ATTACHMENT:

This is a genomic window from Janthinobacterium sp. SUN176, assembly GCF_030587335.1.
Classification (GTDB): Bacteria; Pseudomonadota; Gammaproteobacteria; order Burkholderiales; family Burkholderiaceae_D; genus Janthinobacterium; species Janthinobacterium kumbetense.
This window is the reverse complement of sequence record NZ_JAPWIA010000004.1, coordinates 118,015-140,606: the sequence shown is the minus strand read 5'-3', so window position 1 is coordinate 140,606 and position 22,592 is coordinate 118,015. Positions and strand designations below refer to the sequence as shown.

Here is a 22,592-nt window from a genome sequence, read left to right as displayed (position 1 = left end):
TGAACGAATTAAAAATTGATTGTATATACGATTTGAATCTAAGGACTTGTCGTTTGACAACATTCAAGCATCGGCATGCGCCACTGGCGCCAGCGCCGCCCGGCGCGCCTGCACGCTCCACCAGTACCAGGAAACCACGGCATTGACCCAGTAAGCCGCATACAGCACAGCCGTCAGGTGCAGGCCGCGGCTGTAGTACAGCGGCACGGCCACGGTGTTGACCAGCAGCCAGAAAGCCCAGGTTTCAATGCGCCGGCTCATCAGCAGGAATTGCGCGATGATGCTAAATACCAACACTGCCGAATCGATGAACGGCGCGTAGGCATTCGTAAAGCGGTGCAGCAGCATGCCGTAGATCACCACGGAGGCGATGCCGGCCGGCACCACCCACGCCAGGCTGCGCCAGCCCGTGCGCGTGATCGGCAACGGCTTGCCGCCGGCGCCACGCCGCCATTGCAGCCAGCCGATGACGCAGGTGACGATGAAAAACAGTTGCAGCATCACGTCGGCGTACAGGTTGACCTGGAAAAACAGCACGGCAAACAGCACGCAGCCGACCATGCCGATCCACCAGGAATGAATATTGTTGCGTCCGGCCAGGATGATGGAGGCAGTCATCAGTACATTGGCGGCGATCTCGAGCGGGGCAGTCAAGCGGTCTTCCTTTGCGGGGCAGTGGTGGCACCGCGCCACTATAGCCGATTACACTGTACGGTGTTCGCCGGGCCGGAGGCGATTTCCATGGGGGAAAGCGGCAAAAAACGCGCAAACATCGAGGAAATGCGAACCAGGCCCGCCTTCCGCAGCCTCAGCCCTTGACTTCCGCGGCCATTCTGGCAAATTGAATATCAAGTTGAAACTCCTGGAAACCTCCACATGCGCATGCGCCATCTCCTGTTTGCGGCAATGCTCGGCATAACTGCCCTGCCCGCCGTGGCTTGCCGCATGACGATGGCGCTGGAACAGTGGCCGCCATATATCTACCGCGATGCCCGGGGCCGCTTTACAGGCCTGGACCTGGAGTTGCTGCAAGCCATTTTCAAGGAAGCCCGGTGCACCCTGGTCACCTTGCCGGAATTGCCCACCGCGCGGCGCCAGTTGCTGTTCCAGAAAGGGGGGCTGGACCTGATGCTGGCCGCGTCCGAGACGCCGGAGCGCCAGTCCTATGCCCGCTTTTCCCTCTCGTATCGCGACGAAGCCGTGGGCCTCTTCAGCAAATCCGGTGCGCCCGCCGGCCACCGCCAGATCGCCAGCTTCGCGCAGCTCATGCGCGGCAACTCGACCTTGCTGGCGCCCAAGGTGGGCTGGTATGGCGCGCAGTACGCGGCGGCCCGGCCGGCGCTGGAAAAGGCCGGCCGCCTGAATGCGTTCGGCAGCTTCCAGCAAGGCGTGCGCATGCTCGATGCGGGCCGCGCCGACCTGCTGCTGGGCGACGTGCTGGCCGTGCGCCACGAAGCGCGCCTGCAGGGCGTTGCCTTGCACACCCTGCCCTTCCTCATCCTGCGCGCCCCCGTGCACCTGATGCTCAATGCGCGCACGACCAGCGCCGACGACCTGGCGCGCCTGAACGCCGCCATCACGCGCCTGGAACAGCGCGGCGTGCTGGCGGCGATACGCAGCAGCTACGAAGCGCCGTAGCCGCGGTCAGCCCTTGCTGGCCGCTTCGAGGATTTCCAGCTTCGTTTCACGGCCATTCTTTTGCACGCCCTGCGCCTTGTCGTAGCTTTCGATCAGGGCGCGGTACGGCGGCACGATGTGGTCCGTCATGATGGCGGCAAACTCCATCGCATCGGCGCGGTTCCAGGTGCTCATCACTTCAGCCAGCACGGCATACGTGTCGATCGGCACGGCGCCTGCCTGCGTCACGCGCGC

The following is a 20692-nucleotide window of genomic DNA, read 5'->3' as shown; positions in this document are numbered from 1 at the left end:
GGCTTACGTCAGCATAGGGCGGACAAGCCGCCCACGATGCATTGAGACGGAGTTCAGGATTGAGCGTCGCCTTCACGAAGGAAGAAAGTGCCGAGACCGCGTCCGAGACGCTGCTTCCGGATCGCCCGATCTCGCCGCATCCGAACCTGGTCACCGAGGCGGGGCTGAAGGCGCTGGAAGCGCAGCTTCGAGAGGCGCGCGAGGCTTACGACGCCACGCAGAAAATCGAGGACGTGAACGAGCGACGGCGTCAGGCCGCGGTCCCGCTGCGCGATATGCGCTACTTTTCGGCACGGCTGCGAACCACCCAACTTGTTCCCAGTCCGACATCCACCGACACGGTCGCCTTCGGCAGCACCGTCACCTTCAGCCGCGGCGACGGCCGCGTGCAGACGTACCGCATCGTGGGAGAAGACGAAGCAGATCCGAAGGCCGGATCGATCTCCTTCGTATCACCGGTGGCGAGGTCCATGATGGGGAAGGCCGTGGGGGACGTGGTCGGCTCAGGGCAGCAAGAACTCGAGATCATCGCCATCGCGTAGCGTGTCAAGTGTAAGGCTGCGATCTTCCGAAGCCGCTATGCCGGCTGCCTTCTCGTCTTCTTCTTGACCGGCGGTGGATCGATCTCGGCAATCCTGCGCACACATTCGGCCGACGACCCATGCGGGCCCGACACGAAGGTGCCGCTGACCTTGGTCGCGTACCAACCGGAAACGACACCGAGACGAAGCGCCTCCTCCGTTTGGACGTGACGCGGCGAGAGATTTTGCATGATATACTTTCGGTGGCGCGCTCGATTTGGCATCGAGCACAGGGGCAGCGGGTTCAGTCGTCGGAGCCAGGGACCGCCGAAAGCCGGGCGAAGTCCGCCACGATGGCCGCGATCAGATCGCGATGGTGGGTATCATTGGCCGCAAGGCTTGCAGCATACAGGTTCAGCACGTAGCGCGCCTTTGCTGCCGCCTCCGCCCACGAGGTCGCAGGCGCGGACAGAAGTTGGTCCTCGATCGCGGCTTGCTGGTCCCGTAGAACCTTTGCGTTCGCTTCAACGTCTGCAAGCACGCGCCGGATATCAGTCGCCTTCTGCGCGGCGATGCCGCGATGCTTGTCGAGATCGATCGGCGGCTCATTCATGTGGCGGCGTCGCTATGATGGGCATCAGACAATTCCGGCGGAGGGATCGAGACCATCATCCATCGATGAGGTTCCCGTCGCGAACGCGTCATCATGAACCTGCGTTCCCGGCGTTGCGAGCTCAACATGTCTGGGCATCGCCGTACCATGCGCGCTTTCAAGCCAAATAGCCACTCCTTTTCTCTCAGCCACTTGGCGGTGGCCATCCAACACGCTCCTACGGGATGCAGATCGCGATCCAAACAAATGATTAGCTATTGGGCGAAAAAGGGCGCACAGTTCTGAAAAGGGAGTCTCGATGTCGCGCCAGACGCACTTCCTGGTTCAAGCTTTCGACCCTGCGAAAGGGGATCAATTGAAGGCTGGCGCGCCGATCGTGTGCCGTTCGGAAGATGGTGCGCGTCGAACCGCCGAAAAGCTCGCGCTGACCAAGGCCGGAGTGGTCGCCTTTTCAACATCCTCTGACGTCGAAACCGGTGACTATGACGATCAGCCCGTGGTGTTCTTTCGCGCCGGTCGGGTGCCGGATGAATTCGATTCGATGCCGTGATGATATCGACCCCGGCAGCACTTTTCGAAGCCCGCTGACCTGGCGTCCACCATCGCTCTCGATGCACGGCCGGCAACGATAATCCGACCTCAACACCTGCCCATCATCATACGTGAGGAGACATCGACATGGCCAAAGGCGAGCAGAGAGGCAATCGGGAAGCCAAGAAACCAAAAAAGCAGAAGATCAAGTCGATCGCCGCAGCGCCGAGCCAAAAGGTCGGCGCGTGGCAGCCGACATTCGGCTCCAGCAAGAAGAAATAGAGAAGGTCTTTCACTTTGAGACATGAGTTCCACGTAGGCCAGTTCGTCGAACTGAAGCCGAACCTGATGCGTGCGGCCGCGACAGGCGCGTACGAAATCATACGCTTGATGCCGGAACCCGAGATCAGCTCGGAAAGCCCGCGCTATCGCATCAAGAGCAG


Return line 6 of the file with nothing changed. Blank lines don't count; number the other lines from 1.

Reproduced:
The following is a 20692-nucleotide window of genomic DNA, read 5'->3' as shown; positions in this document are numbered from 1 at the left end: